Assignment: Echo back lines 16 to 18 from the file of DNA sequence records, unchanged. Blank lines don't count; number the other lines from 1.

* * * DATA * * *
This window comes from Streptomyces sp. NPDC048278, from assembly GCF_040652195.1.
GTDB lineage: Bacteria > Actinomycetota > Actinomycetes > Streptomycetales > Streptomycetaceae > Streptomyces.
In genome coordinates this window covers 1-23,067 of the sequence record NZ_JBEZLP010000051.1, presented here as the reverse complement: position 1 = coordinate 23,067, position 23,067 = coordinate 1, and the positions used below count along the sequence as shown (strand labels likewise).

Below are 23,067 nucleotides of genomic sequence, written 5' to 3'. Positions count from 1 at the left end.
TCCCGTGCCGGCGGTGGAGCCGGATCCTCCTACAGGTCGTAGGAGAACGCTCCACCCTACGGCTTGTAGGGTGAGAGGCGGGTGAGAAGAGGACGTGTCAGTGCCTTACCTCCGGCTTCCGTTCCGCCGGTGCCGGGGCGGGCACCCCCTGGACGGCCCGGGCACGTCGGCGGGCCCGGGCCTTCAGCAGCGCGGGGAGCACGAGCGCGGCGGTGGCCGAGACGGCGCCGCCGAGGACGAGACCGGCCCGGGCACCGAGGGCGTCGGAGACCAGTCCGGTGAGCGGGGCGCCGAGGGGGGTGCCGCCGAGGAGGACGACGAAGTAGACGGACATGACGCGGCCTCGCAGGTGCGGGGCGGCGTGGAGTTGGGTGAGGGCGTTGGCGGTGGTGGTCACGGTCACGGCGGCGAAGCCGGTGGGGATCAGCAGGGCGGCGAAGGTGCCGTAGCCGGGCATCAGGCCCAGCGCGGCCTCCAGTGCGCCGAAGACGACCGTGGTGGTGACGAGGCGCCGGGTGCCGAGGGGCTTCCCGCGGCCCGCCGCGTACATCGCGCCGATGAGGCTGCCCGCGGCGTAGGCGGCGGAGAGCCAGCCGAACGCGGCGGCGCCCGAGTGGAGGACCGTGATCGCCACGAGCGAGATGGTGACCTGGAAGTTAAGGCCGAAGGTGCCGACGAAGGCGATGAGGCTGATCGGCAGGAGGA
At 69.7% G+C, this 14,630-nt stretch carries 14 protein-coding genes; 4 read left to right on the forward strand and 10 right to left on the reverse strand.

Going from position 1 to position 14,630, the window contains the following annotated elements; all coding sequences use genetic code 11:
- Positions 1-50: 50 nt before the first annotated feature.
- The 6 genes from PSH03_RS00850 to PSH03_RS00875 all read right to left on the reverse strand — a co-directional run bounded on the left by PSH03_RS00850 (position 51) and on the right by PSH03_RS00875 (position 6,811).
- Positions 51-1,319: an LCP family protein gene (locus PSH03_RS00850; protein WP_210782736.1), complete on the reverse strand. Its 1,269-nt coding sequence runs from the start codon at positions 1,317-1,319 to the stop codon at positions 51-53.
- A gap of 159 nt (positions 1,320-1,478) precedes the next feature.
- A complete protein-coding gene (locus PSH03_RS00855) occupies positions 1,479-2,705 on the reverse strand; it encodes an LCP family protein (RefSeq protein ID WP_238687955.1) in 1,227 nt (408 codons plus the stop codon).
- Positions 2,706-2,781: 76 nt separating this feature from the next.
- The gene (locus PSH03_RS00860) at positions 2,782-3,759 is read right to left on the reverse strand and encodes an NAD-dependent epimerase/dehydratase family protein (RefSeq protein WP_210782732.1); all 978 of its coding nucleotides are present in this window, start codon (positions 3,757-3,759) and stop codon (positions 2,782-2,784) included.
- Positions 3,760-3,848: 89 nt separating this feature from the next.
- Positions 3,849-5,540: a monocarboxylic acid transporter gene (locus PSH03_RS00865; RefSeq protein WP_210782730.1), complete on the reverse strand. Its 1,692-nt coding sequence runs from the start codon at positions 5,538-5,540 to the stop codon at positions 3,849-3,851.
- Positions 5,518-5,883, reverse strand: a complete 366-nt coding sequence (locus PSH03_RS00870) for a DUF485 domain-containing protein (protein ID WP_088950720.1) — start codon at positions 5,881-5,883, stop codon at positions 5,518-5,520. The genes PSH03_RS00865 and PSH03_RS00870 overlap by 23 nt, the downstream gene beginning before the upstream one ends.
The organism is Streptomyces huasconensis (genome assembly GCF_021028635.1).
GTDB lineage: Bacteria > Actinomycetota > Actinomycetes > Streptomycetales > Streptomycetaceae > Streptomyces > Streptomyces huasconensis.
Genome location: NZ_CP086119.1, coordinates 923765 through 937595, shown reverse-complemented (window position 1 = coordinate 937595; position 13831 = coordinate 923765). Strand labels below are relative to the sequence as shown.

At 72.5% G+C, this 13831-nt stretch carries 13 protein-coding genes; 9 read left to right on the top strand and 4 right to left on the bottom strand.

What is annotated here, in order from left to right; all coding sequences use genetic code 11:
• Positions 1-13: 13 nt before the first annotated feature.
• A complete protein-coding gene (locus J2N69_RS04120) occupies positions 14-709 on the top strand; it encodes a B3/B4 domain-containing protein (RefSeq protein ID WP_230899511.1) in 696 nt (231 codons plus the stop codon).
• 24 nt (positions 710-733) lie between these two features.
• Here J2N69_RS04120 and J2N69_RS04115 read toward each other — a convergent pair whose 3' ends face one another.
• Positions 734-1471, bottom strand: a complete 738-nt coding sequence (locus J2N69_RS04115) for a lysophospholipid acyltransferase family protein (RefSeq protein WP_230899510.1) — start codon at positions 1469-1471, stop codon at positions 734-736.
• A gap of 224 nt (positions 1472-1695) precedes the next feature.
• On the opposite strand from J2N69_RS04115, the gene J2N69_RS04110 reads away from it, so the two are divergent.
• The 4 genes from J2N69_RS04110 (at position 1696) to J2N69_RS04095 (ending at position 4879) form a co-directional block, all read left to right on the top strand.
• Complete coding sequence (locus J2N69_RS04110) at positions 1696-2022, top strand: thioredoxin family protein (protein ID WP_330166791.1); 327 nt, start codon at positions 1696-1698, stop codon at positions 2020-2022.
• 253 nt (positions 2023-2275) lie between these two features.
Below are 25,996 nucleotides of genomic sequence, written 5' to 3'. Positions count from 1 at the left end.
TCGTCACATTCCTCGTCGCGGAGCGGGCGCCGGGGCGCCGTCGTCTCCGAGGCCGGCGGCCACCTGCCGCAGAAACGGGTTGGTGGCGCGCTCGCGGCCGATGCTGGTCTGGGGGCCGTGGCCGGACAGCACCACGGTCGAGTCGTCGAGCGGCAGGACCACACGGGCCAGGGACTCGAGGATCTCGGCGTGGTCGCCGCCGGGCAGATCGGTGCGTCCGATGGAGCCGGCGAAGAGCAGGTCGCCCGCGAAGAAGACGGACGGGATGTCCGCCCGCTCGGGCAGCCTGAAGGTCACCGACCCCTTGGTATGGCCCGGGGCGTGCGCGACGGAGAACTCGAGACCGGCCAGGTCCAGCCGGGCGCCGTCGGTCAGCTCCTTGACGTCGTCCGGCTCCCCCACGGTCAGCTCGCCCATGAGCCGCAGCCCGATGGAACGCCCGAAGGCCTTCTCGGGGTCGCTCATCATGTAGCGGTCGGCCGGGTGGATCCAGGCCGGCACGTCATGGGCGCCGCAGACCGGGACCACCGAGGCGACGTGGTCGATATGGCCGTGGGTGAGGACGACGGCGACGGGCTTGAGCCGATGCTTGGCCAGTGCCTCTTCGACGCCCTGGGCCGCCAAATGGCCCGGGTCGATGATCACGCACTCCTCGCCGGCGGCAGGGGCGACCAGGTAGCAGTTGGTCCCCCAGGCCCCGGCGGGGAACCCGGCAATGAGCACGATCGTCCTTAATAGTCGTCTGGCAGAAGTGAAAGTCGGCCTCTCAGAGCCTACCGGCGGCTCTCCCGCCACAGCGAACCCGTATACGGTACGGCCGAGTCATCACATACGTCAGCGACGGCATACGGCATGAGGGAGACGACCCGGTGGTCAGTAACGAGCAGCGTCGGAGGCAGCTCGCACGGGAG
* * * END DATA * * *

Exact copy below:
- Positions 3,849-5,540: a monocarboxylic acid transporter gene (locus PSH03_RS00865; RefSeq protein WP_210782730.1), complete on the reverse strand. Its 1,692-nt coding sequence runs from the start codon at positions 5,538-5,540 to the stop codon at positions 3,849-3,851.
- Positions 5,518-5,883, reverse strand: a complete 366-nt coding sequence (locus PSH03_RS00870) for a DUF485 domain-containing protein (protein ID WP_088950720.1) — start codon at positions 5,881-5,883, stop codon at positions 5,518-5,520. The genes PSH03_RS00865 and PSH03_RS00870 overlap by 23 nt, the downstream gene beginning before the upstream one ends.
The organism is Streptomyces huasconensis (genome assembly GCF_021028635.1).